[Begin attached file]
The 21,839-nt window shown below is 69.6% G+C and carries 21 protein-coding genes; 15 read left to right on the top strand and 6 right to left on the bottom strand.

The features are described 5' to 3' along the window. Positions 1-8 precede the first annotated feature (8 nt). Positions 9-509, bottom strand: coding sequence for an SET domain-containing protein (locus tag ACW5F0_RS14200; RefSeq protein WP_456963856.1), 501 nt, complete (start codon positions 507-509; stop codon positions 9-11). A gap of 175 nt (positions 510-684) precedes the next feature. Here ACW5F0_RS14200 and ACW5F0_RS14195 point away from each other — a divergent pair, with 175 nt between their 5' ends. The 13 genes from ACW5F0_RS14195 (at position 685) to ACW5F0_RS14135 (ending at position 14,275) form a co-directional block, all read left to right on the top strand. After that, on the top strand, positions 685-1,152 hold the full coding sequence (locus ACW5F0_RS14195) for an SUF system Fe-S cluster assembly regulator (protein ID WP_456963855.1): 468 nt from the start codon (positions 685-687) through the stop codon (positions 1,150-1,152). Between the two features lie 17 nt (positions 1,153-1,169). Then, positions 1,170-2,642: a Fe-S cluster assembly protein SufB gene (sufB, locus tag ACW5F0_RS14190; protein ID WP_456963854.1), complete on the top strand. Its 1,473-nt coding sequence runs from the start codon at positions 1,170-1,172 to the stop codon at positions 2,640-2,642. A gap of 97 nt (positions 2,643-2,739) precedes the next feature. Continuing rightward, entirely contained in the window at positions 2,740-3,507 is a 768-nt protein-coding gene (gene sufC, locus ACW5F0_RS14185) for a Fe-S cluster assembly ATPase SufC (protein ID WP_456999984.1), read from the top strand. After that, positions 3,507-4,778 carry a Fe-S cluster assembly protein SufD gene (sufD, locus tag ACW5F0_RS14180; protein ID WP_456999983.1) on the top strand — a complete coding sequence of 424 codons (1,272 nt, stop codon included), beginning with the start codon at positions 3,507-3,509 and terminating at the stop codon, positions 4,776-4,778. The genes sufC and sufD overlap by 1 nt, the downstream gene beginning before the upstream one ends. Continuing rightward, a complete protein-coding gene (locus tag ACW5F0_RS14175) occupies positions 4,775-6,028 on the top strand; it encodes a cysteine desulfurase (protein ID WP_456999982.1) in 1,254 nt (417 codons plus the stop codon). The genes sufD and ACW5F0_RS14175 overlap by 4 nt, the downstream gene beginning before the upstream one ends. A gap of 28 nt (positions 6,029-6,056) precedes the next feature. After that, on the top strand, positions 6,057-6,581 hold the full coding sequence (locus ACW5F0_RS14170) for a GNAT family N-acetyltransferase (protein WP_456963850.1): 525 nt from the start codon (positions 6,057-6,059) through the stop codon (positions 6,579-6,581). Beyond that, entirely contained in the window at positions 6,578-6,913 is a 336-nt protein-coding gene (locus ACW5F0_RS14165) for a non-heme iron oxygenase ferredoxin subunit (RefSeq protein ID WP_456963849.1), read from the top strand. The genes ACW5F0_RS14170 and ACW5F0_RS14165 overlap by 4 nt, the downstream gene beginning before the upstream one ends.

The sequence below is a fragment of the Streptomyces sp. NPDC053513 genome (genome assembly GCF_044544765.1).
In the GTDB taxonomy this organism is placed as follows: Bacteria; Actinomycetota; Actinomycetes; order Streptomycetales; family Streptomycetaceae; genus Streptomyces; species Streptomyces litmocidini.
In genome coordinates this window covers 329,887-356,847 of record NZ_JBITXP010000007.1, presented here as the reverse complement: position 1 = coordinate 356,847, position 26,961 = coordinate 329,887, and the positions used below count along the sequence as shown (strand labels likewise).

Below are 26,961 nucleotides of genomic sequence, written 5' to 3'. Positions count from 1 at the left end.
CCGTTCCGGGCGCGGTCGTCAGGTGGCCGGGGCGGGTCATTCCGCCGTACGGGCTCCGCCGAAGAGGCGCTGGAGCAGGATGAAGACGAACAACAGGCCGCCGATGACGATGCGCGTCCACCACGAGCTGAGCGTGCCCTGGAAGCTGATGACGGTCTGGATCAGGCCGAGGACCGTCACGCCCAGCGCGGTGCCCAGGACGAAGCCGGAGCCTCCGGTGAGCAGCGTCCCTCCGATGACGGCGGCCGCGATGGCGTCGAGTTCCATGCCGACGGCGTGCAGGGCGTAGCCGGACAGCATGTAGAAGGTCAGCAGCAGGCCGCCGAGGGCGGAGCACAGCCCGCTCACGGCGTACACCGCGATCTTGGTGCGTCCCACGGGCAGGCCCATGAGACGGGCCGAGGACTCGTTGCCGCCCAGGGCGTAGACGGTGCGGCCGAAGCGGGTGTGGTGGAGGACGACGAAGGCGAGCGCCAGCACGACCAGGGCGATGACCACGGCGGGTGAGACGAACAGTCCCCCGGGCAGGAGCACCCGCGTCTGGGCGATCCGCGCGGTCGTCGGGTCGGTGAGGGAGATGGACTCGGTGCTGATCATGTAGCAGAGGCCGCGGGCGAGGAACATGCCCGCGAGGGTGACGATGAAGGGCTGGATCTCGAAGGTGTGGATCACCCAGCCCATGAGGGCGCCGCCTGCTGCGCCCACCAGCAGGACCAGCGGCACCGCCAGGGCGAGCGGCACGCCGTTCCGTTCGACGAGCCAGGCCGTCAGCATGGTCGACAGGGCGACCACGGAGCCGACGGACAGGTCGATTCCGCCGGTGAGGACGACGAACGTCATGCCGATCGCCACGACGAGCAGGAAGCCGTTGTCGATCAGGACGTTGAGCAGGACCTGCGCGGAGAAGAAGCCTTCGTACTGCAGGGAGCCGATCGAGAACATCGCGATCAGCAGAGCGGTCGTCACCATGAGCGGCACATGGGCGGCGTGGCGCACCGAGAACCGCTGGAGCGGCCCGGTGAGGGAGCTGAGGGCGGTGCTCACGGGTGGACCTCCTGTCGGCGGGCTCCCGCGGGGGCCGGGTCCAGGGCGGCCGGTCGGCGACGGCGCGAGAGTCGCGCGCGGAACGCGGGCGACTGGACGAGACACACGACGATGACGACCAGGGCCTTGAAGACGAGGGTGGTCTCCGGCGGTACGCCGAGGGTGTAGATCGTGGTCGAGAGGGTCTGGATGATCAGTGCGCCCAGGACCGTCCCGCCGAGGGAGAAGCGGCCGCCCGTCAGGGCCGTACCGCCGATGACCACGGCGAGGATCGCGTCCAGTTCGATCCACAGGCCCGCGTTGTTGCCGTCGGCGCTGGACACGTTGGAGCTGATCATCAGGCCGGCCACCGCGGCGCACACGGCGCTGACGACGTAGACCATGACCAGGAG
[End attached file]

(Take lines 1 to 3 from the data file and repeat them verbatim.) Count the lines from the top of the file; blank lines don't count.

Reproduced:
The 21,839-nt window shown below is 69.6% G+C and carries 21 protein-coding genes; 15 read left to right on the top strand and 6 right to left on the bottom strand.

The features are described 5' to 3' along the window. Positions 1-8 precede the first annotated feature (8 nt). Positions 9-509, bottom strand: coding sequence for an SET domain-containing protein (locus tag ACW5F0_RS14200; RefSeq protein WP_456963856.1), 501 nt, complete (start codon positions 507-509; stop codon positions 9-11). A gap of 175 nt (positions 510-684) precedes the next feature. Here ACW5F0_RS14200 and ACW5F0_RS14195 point away from each other — a divergent pair, with 175 nt between their 5' ends. The 13 genes from ACW5F0_RS14195 (at position 685) to ACW5F0_RS14135 (ending at position 14,275) form a co-directional block, all read left to right on the top strand. After that, on the top strand, positions 685-1,152 hold the full coding sequence (locus ACW5F0_RS14195) for an SUF system Fe-S cluster assembly regulator (protein ID WP_456963855.1): 468 nt from the start codon (positions 685-687) through the stop codon (positions 1,150-1,152). Between the two features lie 17 nt (positions 1,153-1,169). Then, positions 1,170-2,642: a Fe-S cluster assembly protein SufB gene (sufB, locus tag ACW5F0_RS14190; protein ID WP_456963854.1), complete on the top strand. Its 1,473-nt coding sequence runs from the start codon at positions 1,170-1,172 to the stop codon at positions 2,640-2,642. A gap of 97 nt (positions 2,643-2,739) precedes the next feature. Continuing rightward, entirely contained in the window at positions 2,740-3,507 is a 768-nt protein-coding gene (gene sufC, locus ACW5F0_RS14185) for a Fe-S cluster assembly ATPase SufC (protein ID WP_456999984.1), read from the top strand. After that, positions 3,507-4,778 carry a Fe-S cluster assembly protein SufD gene (sufD, locus tag ACW5F0_RS14180; protein ID WP_456999983.1) on the top strand — a complete coding sequence of 424 codons (1,272 nt, stop codon included), beginning with the start codon at positions 3,507-3,509 and terminating at the stop codon, positions 4,776-4,778. The genes sufC and sufD overlap by 1 nt, the downstream gene beginning before the upstream one ends. Continuing rightward, a complete protein-coding gene (locus tag ACW5F0_RS14175) occupies positions 4,775-6,028 on the top strand; it encodes a cysteine desulfurase (protein ID WP_456999982.1) in 1,254 nt (417 codons plus the stop codon). The genes sufD and ACW5F0_RS14175 overlap by 4 nt, the downstream gene beginning before the upstream one ends. A gap of 28 nt (positions 6,029-6,056) precedes the next feature. After that, on the top strand, positions 6,057-6,581 hold the full coding sequence (locus ACW5F0_RS14170) for a GNAT family N-acetyltransferase (protein WP_456963850.1): 525 nt from the start codon (positions 6,057-6,059) through the stop codon (positions 6,579-6,581). Beyond that, entirely contained in the window at positions 6,578-6,913 is a 336-nt protein-coding gene (locus ACW5F0_RS14165) for a non-heme iron oxygenase ferredoxin subunit (RefSeq protein ID WP_456963849.1), read from the top strand. The genes ACW5F0_RS14170 and ACW5F0_RS14165 overlap by 4 nt, the downstream gene beginning before the upstream one ends.

The sequence below is a fragment of the Streptomyces sp. NPDC053513 genome (genome assembly GCF_044544765.1).